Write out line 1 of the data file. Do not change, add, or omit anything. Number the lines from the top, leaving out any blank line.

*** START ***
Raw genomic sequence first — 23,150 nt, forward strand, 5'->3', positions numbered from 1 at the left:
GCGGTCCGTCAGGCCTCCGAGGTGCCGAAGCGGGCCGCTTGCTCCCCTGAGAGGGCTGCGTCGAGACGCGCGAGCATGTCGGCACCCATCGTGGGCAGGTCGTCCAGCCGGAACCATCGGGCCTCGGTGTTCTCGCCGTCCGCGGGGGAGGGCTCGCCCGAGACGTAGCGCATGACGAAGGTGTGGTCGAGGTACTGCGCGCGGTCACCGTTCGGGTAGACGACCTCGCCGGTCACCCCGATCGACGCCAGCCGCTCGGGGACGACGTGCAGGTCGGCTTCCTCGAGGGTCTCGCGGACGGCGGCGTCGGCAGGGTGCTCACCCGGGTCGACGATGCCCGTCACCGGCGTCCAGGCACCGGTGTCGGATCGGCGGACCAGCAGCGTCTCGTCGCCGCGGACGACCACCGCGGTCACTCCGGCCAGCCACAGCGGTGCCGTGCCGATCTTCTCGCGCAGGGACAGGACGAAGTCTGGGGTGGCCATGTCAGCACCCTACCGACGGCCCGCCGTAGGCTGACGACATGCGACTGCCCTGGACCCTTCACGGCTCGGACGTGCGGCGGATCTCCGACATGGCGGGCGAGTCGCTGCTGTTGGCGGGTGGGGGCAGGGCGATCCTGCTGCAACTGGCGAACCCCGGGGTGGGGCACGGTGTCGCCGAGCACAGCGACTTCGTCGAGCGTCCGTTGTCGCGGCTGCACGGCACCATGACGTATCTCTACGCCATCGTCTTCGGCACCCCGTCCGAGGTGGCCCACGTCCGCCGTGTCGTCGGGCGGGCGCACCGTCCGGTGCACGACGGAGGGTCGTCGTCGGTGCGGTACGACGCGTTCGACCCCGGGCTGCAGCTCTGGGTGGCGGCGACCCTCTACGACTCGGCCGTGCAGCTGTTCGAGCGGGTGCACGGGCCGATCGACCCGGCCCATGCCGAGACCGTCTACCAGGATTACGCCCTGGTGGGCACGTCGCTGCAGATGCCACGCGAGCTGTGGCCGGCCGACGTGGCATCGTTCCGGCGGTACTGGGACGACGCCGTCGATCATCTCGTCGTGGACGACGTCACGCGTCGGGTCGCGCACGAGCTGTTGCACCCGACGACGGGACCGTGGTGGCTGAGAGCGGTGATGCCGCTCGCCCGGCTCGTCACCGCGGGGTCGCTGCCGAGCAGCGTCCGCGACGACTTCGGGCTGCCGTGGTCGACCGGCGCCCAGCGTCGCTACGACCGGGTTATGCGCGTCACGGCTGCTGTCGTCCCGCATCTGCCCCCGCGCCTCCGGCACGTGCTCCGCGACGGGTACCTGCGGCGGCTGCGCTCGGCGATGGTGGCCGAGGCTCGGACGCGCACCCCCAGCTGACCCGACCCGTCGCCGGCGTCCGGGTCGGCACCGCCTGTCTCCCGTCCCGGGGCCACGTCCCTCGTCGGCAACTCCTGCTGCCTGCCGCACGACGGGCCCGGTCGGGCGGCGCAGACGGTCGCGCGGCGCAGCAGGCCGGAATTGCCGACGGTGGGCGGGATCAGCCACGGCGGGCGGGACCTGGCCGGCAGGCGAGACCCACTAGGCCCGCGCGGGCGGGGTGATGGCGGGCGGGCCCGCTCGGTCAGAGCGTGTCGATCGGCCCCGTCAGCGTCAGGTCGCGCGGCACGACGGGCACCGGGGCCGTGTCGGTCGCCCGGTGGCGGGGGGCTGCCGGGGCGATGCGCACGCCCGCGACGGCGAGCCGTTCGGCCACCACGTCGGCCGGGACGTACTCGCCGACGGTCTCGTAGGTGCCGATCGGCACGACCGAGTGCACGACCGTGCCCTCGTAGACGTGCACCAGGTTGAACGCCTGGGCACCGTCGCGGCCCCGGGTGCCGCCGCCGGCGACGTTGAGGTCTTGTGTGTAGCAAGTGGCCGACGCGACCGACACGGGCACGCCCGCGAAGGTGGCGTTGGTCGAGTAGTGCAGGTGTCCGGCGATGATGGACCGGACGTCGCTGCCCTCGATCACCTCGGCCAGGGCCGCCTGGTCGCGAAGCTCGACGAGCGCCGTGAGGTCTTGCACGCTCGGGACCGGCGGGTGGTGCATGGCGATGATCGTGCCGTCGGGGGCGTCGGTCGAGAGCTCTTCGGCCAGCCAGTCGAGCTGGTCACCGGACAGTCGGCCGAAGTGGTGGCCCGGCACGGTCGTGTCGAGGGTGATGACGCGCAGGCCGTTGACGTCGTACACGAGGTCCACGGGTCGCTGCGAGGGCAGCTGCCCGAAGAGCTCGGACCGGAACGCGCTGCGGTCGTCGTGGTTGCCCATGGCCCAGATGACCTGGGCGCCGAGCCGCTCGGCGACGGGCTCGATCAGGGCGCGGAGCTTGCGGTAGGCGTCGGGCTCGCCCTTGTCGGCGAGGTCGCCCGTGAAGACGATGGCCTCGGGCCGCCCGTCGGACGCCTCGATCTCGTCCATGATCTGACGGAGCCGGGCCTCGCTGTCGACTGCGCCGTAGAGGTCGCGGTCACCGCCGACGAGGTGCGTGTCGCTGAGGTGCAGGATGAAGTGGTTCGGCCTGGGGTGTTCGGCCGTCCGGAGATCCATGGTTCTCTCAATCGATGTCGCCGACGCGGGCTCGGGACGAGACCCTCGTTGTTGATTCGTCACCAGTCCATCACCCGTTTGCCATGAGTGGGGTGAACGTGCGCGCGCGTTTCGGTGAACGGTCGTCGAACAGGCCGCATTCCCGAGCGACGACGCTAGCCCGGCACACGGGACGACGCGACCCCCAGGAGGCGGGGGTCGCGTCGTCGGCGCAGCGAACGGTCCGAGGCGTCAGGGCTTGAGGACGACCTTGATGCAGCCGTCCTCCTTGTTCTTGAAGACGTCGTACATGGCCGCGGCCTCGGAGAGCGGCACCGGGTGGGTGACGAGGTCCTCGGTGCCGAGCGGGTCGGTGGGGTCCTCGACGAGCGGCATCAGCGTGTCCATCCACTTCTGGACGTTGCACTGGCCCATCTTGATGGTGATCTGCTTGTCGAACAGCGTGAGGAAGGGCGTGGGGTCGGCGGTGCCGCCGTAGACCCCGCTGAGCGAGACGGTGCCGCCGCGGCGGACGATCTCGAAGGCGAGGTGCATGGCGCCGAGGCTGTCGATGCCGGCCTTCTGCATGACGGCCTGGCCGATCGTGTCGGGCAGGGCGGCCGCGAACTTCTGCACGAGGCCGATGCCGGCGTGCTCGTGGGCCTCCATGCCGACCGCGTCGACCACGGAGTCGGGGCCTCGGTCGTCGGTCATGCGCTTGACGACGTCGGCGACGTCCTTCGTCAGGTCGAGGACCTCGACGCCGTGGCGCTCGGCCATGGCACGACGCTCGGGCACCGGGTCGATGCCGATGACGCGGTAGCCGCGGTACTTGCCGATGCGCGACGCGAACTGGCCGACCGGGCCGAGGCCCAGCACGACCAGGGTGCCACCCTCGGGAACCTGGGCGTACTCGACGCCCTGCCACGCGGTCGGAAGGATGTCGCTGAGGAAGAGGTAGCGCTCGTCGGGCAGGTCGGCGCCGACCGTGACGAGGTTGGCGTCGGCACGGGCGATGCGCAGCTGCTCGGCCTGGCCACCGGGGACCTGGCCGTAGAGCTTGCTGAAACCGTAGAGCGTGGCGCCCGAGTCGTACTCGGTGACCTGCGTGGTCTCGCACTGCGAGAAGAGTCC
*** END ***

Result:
Raw genomic sequence first — 23,150 nt, forward strand, 5'->3', positions numbered from 1 at the left: